I don't see filters in the feedback loop of the SDD-2000, other than low pass filters which I assume are for anti-aliasing/anti-imaging.

    I would imagine the difference between emphasis and companding would make some notable sonic differences between the units. Similar to the difference between Dolby, and dbx noise reduction.
     
  7. Lavely

    Lavely Silver Supporting Member

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    Sounds like more than just the preamp is different...thanks @drfrankencopter for the detailed view!

    Probably best to hold out for a 3000. Now, I'm on the hunt for one!
     
  8. Jackie Treehorn

    Jackie Treehorn Member

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    Thanks for your thoughts and observations on my sdd2000 mod!

    The SDD 2000 is my favorite rack delay, probably my favorite digital delay.

    The feature that tips the balance in its favor over the 3000 is tap tempo!!

    The 2000 has filters to reduce high end, too, you just engage the 4x mode. So, you get a darker sound, along with 4 seconds delay time. That also makes it a basic looper, you hit record, it waits for you to start playing, hit cancel, and it will either loop it, or you can trigger the recording with a footswitch, or midi note. It will also sync to midi time code.

    Also, the modulation section is superb. I don’t get how anyone could criticize the modulation. You can set delay times in .1 ms increments which opens up a lot of great flange settings which you can’t get on the 3000 with its courser 1 ms adjustment. With the triangle waveform, it’s got a bit more of a doeppler type effect. I use it with my pcm41 to do through zero flanging, and when the sdd2000 does the modulation, it really sounds like a Leslie, when the pcm41 does the modulation, it’s more of a straightforward flange. I don’t have any really good clips of the sdd2000 modulating, but if you check out this one, fast forward to 10:02-12:00, that’s the sdd2000 doing a flange setting. Everything else on that clip is the iStomp, not the korg.

    Now, on the compander, if you look at page 14 of the sdd3000 service manual, you will see instructions on how to adjust the sdd3000’s compander. It clearly does not have the more ubiquitous ne570 compander chip, so I’m not saying whether they sound different or the same. But I will say, I don’t like the compander in the sdd2000. One of my mods is to bypass the compander. That requires a corresponding increase in decoupling filtration of the digital 5vdc power supply, otherwise you get digital whine.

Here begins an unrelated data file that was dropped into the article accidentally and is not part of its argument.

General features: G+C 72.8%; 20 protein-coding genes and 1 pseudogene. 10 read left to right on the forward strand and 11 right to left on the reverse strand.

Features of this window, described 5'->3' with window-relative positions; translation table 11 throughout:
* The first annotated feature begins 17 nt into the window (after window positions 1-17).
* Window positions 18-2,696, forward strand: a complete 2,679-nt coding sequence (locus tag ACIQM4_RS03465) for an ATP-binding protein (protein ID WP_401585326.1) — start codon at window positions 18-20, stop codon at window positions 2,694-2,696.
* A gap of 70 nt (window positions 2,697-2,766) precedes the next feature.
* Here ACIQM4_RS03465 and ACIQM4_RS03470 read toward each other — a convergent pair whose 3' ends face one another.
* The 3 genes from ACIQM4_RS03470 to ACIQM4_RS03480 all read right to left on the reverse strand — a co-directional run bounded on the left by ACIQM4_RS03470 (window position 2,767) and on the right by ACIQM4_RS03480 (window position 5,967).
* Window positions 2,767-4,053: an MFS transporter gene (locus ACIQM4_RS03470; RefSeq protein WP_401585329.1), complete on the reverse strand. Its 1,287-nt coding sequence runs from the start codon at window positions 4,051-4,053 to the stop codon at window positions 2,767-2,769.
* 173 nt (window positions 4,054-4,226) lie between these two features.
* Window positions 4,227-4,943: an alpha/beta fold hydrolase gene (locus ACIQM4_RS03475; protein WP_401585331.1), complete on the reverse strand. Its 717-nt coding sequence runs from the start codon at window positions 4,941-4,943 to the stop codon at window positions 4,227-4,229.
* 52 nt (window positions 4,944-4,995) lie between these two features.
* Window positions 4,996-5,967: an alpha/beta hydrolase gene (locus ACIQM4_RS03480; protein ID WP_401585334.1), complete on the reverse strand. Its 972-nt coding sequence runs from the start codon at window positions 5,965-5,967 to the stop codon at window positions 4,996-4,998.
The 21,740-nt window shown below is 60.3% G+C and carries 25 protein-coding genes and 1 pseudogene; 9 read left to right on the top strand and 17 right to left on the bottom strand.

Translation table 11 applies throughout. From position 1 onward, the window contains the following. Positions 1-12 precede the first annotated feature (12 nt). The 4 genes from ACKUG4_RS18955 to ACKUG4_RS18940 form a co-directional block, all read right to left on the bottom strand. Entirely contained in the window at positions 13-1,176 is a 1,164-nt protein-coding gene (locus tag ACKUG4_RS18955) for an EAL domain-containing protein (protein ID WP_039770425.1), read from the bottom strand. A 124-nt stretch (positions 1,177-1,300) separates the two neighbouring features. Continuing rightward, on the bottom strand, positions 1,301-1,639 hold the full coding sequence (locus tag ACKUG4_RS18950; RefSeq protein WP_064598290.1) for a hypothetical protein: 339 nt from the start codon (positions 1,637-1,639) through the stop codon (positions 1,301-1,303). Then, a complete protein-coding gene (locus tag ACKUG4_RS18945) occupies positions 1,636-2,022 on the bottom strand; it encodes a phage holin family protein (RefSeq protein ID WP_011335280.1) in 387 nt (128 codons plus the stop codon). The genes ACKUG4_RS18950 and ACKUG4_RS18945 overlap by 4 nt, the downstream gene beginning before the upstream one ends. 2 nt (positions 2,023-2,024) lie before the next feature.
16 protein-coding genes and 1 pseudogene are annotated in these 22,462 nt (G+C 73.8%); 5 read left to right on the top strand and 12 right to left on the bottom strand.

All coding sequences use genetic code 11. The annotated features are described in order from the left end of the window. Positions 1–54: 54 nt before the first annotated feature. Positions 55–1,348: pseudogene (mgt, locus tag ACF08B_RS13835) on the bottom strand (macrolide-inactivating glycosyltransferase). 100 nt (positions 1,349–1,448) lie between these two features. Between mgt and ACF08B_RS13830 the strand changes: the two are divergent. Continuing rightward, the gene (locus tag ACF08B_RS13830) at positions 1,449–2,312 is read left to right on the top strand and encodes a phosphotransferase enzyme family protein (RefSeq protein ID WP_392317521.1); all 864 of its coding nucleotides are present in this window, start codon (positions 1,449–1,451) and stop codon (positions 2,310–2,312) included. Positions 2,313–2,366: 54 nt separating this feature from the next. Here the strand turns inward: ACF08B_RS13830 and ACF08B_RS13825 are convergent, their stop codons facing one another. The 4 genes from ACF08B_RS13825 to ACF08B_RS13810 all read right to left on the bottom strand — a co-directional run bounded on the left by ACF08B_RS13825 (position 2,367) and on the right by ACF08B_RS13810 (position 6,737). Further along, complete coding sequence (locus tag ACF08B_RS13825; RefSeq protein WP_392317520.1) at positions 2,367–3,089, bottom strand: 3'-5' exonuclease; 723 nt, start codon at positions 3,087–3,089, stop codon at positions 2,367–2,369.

I see the sdd2000 as a very high performance delay that needs a bit of help to achieve its potential. Just like the deluxe memory man, which is ok stock, but becomes truly magical when skillfully modified.

    Of course, if you require the sound of the sdd3000, by all means buy one.

    What I hear in the sdd2000, which is not present in any of my other delays, is this upper harmonic layer to the delays. I heard this quality the first time I plugged it in. If you listen to this clip, http://theinside.net/sdd2000/SDD2000 ME2.m4a from about 2:50 on, what the delay does after the chord stabs, there’s another layer of upper harmonics that emerges. That’s the magic of the delay that I find so unique. Does the sdd3000 have that quality, too, probably as it really is that unforgettable fire vibe.

    I run the sdd3000 style preamp into my pcm41, but it does not get that effect. That’s something inherent to the korg delays, I suspect.

    Let’s talk about the preamp a bit. First of all, the boost, is the output opamp, not the preamp. Any rack delay can do this trick. There is nothing magical or unique here. It should be noted, though, when you switch the sdd2000 to boost, it boosts all the outputs, direct, mix+, and mix- at once. The 3000 attenuator only impacts the front panel output, the other three are at +4 and the service manual provides instructions to make pads to those outputs.

    The preamp on the sdd3000 is a tl072, first stage is a buffer, impedance matcher, setting 500k when you switch it to -35 db for instrument level. The second stage is a voltage amplifier. The buffer is bypassed when set to -10, +4. This is a great setup for using in front of an amplifier. But keep in mind, these stages are not used to slam the input of the delay, it’s to maintain good signal to noise, to match levels and impedances. A lot of delays of the era have similar circuitry. The yamaha e1005, another of my favorites, has similar topology, except the buffer stage is a single transistor, which gives it a bit of a softer sound.

    The sdd2000, the output amplifier, where the boost is done, is pretty much the same as the 3000, except for having only 2 settings.